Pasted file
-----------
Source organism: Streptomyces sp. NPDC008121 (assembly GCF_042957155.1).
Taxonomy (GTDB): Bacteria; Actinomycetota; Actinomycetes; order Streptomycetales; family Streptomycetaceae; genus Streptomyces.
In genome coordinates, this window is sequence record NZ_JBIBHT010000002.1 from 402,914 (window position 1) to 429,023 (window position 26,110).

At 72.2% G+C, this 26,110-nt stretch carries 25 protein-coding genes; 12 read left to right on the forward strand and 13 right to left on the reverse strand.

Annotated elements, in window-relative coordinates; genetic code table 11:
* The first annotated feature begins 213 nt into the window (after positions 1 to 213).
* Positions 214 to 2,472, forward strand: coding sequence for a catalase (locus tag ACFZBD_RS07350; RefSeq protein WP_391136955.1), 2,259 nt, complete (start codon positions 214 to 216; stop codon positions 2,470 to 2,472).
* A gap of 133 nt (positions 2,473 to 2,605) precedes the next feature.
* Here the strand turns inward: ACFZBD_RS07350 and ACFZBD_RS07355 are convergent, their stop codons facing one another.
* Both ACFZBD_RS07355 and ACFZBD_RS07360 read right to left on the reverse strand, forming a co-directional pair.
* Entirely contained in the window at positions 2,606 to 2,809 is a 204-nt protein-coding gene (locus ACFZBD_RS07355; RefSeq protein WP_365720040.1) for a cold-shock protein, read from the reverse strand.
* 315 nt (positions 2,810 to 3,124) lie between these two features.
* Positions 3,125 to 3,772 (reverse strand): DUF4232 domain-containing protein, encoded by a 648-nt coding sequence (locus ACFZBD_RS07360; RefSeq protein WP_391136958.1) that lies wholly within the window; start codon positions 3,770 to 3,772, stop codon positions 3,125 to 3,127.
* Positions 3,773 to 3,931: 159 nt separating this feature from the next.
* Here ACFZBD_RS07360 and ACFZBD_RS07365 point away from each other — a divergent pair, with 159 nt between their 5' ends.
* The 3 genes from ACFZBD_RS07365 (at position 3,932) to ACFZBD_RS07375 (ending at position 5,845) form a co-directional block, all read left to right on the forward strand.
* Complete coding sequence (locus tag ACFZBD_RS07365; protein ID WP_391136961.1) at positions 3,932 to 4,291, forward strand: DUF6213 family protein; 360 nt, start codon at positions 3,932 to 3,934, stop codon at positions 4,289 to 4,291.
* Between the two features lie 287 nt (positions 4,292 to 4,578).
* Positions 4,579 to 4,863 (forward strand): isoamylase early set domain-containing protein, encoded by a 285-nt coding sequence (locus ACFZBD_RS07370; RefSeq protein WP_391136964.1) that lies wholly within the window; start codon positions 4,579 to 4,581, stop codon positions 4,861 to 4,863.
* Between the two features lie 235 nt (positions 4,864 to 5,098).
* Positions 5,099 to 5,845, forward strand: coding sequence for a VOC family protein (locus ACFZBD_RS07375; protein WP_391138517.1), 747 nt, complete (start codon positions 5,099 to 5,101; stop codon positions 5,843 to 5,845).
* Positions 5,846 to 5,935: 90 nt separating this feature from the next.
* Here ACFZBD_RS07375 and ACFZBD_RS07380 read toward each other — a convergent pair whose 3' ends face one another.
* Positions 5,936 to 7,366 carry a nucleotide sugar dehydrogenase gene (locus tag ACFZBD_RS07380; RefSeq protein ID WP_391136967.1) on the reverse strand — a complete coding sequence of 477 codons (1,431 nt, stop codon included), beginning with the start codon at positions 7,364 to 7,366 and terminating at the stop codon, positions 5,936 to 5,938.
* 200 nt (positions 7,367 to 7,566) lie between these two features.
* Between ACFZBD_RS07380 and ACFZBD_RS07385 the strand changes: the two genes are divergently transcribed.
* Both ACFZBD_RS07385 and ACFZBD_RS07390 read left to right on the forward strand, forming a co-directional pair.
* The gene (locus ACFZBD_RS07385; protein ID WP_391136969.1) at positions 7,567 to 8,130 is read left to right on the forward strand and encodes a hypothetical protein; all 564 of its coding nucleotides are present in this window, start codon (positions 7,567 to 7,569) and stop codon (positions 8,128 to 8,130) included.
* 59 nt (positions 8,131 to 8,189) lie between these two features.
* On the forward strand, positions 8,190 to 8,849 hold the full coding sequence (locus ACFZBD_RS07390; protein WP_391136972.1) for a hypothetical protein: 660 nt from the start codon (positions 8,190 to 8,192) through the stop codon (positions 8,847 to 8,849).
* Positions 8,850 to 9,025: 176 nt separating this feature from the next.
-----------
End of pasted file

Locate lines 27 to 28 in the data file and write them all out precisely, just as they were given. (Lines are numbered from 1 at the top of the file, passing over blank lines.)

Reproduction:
* Both ACFZBD_RS07385 and ACFZBD_RS07390 read left to right on the forward strand, forming a co-directional pair.
* The gene (locus ACFZBD_RS07385; protein ID WP_391136969.1) at positions 7,567 to 8,130 is read left to right on the forward strand and encodes a hypothetical protein; all 564 of its coding nucleotides are present in this window, start codon (positions 7,567 to 7,569) and stop codon (positions 8,128 to 8,130) included.